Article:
What is the BBC micro:bit? - Kitronik University featured image
microbit 3D Printing - Kitronik University This Kitronik University resource is part of the BBC micro:bit partnership and explains what the BBC micro:bit is.

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Watch the video below for an overview of the BBC micro:bit and a few example applications for use in a D&T environment.  

What is the BBC micro:bit?

The BBC micro:bit is a pocket-sized computer that you can code, customise and control – simply switch it on and programme it to light up, sync with other devices, and make your very own BBC micro:bit ideas, games and apps come to life. The BBC microbit project builds on the legacy of the seminal BBC Micro, which was put into the majority of schools in the 1980s and was instrumental in the careers of so many of today’s technology pioneers. Computing and digital technology has become ubiquitous since then, but for many, the emphasis has shifted from creation to consumption. The BBC micro:bit, and the wider BBC Make it Digital initiative, aims to help redress the balance. This landmark education initiative will give up to 1 million BBC micro:bits to every UK child in year 7 this autumn and is designed as a starting point to get younger children interesting in digital creativity so they can move on to other devices in future e.g. Arduino, Kano, Galileo, Raspberry Pi.

The device

The BBC micro:bit is a pocket-sized computer that you can code, customise and control to bring your digital ideas, games and apps to life. With 25 red LEDs to light up, simply switch it on, code it, light it up and tell it what you want it to do. Create anything from games, animations and scrolling stories - all you need is imagination and creativity. Other features include a built-in compass, motion detector, BLE and rings to connect sensors, so you can plug the BBC micro:bit in to your life. Use it as a games controller, or count your footsteps each day. Measure temperature, moisture or control a motor. The easy to use software means you can code something simple in seconds. You can tell your BBC micro:bit what to do by programming your commands from a PC, tablet or mobile. Connect your BBC microbit to other devices, sensors, kits and objects. Easily connect to other BBC micro:bits to send messages and share your creations, or join forces to create multi-BBC micro:bit masterpieces. Wirelessly connect and interact with the world around you. Use BLE to connect to mobile phones, tablets and other gadgets. Or take a selfie, drive the music in your playlists, even pause a DVD. Easily measure the temperature or moisture around you.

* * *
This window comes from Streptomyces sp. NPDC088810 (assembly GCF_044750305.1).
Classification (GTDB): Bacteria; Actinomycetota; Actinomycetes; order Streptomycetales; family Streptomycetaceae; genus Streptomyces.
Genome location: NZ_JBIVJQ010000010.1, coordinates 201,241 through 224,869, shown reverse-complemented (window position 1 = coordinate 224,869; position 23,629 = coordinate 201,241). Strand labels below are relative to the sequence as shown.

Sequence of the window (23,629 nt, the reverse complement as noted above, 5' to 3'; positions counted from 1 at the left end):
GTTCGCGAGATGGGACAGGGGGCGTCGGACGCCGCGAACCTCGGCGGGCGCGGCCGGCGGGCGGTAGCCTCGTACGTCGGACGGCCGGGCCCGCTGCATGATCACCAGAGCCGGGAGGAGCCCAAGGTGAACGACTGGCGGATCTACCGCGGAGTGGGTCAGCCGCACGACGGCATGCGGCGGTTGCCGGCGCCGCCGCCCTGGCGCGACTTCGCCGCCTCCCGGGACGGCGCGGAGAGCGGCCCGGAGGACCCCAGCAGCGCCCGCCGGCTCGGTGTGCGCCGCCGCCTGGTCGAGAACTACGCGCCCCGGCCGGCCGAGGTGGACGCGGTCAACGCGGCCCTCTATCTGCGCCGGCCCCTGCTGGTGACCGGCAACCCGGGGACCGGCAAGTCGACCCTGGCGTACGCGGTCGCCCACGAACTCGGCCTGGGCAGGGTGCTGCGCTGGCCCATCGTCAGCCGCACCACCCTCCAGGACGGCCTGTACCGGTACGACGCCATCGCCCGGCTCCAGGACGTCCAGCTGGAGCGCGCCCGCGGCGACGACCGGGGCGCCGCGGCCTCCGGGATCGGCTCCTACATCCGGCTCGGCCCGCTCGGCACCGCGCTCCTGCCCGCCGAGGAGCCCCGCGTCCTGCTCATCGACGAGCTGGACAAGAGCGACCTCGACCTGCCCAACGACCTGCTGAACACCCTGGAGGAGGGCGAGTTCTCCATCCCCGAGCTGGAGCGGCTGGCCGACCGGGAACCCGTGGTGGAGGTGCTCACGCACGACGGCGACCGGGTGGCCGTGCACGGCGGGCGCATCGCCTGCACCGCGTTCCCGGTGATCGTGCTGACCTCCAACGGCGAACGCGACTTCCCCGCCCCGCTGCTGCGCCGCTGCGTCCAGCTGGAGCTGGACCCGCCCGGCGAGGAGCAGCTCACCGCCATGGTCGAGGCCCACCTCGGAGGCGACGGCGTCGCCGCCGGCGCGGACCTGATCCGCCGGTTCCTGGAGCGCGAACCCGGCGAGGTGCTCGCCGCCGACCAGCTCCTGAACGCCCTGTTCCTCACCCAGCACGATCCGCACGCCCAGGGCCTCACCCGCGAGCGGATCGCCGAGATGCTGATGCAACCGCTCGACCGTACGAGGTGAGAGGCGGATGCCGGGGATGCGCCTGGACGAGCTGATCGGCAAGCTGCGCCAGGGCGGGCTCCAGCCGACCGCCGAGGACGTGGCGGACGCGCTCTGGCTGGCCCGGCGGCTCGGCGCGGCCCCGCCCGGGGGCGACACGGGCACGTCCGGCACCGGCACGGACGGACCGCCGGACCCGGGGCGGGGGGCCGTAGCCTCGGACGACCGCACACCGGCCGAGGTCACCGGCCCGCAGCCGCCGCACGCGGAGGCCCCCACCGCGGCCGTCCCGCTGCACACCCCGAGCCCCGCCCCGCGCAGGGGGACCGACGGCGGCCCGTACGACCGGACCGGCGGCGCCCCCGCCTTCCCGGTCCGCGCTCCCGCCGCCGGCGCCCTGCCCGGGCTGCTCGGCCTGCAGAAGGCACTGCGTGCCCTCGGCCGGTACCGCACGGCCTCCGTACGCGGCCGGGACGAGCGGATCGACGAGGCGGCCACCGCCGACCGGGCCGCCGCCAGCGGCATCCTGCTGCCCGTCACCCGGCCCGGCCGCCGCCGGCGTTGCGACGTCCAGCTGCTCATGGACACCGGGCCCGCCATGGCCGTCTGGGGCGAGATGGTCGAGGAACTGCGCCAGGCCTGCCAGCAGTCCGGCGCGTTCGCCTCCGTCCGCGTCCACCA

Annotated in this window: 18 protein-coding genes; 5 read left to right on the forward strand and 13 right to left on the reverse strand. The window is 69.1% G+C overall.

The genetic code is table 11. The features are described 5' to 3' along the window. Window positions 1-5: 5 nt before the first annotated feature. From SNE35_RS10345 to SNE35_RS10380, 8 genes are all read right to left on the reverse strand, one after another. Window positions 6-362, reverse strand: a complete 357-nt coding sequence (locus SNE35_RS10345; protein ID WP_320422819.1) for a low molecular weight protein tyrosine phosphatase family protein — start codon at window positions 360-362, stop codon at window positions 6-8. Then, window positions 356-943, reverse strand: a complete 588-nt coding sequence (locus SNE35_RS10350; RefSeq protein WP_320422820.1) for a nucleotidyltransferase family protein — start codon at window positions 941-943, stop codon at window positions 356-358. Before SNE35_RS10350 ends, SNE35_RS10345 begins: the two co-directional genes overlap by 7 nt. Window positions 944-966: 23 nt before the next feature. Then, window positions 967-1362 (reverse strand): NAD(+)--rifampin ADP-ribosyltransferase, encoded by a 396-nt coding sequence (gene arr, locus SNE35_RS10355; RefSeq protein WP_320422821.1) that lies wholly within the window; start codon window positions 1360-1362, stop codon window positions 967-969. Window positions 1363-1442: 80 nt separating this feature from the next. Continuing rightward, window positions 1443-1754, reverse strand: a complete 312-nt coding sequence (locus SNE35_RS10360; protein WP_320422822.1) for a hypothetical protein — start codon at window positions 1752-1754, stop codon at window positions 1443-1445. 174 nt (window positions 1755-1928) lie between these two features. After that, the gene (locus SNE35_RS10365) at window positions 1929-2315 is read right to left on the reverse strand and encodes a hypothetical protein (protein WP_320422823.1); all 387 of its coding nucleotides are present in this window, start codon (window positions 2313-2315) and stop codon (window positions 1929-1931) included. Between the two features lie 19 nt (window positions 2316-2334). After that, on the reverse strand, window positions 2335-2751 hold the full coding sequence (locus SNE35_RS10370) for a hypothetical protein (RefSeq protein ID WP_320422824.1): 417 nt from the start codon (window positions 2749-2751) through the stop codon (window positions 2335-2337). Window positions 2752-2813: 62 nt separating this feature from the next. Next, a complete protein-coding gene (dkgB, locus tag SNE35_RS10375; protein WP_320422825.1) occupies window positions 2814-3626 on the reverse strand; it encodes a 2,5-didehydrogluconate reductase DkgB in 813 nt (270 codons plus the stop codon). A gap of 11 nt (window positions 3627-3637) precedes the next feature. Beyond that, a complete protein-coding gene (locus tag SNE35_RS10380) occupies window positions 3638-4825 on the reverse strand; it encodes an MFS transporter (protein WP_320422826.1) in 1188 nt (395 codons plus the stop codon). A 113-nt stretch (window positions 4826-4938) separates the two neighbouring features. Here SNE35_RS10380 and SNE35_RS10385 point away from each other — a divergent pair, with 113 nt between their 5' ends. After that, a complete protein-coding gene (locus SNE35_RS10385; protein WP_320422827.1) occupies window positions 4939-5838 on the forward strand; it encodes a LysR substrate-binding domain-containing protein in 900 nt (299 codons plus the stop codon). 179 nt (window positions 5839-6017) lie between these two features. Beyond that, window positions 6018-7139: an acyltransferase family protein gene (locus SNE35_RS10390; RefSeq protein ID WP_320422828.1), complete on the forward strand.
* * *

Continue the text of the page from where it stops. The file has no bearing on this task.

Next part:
Supporting the curriculum

The BBC and its partners recognised that a hands-on learning experience could help children grasp the new Computing curriculum in ways that other software and traditional classroom learning couldn't. In particular, the BBC micro:bit can help learners develop an intuitive understanding of physical concepts in technology and computing, which helps develop complex thinking, analytical and problem-solving strategies. Early feedback from teachers has shown that it encourages independent learning, gives pupils a strong sense of achievement, and can inspire those who are not usually interested in computers to be creative with it. Inspirational broadcast content on CBBC and elsewhere, live BBC Learning lessons and other educational online content from the BBC and partners will help support teachers, parents and children to get the most out of the device.

The legacy

Giving away 1,000,000 BBC micro:bits to every child in the UK this autumn is just the beginning. The BBC micro:bit's technical specifications will be open-sourced, so they can be used by others without restriction, stimulating the market for the BBC micro:bit ecosystem and entry level coding devices and ensuring others can carry the legacy forward. BBC microbits will be commercially available in the UK and internationally through various outlets in late 2015, with pre-orders available from August 2015, the revenue generated will enable the creation, and ongoing support, of a longer term charitable legacy for the BBC micro:bit partnership.

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